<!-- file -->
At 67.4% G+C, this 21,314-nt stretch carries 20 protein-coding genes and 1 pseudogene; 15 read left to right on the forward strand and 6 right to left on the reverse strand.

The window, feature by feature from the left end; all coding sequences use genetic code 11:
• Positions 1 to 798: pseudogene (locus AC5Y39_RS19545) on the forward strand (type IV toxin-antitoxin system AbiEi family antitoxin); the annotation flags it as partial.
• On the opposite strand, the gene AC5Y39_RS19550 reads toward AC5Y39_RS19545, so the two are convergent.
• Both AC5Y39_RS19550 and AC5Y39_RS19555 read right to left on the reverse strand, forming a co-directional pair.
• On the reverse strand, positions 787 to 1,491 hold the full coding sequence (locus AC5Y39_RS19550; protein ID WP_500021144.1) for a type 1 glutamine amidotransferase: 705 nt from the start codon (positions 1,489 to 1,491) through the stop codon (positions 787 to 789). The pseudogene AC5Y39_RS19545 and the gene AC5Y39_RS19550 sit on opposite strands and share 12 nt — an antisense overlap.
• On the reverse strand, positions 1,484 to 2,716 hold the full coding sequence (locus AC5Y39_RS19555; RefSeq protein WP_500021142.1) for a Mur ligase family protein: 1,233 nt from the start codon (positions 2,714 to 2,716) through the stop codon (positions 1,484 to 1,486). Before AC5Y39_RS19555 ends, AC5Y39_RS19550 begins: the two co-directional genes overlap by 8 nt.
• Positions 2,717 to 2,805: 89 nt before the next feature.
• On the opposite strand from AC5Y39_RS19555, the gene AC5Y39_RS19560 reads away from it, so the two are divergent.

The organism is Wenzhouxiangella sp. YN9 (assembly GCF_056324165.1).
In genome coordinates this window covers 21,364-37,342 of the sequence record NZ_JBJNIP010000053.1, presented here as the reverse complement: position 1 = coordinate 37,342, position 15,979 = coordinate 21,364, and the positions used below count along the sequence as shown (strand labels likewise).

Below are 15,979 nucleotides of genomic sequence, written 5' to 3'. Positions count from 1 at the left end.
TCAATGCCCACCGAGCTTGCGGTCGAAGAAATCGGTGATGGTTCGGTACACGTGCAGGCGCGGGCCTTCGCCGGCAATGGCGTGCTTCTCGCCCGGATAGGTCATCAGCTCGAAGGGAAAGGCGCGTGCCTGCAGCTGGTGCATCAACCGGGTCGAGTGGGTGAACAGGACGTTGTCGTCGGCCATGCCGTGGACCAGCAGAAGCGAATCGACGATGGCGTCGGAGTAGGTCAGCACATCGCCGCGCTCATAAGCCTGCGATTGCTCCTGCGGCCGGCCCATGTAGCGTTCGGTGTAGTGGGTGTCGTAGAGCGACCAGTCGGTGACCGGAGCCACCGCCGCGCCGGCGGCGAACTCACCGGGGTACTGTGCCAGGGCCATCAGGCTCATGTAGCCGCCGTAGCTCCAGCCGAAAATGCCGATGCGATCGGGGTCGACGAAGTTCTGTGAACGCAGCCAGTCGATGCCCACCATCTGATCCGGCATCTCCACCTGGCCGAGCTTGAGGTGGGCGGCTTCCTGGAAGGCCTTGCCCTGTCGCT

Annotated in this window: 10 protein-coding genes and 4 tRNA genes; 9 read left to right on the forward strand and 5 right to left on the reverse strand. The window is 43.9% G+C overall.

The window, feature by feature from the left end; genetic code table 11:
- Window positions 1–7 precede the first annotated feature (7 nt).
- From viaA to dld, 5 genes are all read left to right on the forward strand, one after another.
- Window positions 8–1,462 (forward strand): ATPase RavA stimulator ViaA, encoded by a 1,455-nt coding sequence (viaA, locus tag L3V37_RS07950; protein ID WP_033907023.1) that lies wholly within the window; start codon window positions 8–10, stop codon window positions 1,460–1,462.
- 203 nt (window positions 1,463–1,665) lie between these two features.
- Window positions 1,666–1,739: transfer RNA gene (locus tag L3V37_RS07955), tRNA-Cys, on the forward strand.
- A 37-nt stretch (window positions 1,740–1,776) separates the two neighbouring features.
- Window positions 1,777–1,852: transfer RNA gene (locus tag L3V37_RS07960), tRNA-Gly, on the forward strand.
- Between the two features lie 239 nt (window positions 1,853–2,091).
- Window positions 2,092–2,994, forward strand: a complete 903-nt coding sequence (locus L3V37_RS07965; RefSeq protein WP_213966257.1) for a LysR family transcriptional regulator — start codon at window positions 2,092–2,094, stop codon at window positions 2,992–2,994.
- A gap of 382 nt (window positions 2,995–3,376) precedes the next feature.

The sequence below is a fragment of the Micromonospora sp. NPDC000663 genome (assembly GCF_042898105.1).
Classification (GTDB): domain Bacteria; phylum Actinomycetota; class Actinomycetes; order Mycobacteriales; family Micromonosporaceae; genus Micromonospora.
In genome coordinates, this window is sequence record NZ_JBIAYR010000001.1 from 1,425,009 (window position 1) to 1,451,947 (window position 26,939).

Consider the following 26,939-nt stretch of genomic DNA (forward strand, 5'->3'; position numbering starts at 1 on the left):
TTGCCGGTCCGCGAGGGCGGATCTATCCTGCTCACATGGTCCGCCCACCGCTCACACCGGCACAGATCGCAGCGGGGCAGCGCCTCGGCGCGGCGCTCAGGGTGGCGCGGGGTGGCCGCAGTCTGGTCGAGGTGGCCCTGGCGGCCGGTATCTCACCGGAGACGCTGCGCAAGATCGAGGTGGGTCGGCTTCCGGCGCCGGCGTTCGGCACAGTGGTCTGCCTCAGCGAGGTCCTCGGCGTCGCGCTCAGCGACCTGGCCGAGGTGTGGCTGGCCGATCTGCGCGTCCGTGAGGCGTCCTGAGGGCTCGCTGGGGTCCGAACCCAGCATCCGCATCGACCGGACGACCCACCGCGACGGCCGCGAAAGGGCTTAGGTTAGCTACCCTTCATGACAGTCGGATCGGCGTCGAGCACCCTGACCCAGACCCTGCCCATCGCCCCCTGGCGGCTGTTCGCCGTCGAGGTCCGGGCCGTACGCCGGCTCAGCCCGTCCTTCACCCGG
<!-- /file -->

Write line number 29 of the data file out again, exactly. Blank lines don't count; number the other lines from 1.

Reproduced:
Consider the following 26,939-nt stretch of genomic DNA (forward strand, 5'->3'; position numbering starts at 1 on the left):